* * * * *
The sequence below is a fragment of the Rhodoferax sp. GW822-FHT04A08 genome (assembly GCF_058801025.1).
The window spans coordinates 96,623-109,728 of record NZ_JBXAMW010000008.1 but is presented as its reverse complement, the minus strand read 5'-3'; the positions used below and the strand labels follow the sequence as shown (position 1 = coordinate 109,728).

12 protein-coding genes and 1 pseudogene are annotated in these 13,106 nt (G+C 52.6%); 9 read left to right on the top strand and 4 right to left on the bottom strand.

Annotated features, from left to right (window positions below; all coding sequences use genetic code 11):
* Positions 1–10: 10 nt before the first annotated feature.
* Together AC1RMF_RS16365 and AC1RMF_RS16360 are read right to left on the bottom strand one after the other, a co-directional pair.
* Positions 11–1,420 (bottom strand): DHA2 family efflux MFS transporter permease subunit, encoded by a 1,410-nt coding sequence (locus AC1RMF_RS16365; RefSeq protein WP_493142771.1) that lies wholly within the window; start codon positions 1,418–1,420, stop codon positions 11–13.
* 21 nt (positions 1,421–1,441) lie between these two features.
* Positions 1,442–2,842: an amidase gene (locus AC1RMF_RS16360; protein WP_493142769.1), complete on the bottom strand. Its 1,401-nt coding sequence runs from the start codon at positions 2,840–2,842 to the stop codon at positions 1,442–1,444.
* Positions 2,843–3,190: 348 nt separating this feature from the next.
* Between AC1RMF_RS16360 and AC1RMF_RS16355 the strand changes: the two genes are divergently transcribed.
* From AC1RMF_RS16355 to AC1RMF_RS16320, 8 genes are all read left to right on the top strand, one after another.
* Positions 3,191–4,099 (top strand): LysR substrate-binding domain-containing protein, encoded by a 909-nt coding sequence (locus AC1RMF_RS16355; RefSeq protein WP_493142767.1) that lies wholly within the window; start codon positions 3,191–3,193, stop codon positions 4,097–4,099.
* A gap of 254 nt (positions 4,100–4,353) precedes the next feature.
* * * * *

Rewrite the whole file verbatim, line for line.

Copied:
The sequence below is a fragment of the Rhodoferax sp. GW822-FHT04A08 genome (assembly GCF_058801025.1).
The window spans coordinates 96,623-109,728 of record NZ_JBXAMW010000008.1 but is presented as its reverse complement, the minus strand read 5'-3'; the positions used below and the strand labels follow the sequence as shown (position 1 = coordinate 109,728).

12 protein-coding genes and 1 pseudogene are annotated in these 13,106 nt (G+C 52.6%); 9 read left to right on the top strand and 4 right to left on the bottom strand.

Annotated features, from left to right (window positions below; all coding sequences use genetic code 11):
* Positions 1–10: 10 nt before the first annotated feature.
* Together AC1RMF_RS16365 and AC1RMF_RS16360 are read right to left on the bottom strand one after the other, a co-directional pair.
* Positions 11–1,420 (bottom strand): DHA2 family efflux MFS transporter permease subunit, encoded by a 1,410-nt coding sequence (locus AC1RMF_RS16365; RefSeq protein WP_493142771.1) that lies wholly within the window; start codon positions 1,418–1,420, stop codon positions 11–13.
* 21 nt (positions 1,421–1,441) lie between these two features.
* Positions 1,442–2,842: an amidase gene (locus AC1RMF_RS16360; protein WP_493142769.1), complete on the bottom strand. Its 1,401-nt coding sequence runs from the start codon at positions 2,840–2,842 to the stop codon at positions 1,442–1,444.
* Positions 2,843–3,190: 348 nt separating this feature from the next.
* Between AC1RMF_RS16360 and AC1RMF_RS16355 the strand changes: the two genes are divergently transcribed.
* From AC1RMF_RS16355 to AC1RMF_RS16320, 8 genes are all read left to right on the top strand, one after another.
* Positions 3,191–4,099 (top strand): LysR substrate-binding domain-containing protein, encoded by a 909-nt coding sequence (locus AC1RMF_RS16355; RefSeq protein WP_493142767.1) that lies wholly within the window; start codon positions 3,191–3,193, stop codon positions 4,097–4,099.
* A gap of 254 nt (positions 4,100–4,353) precedes the next feature.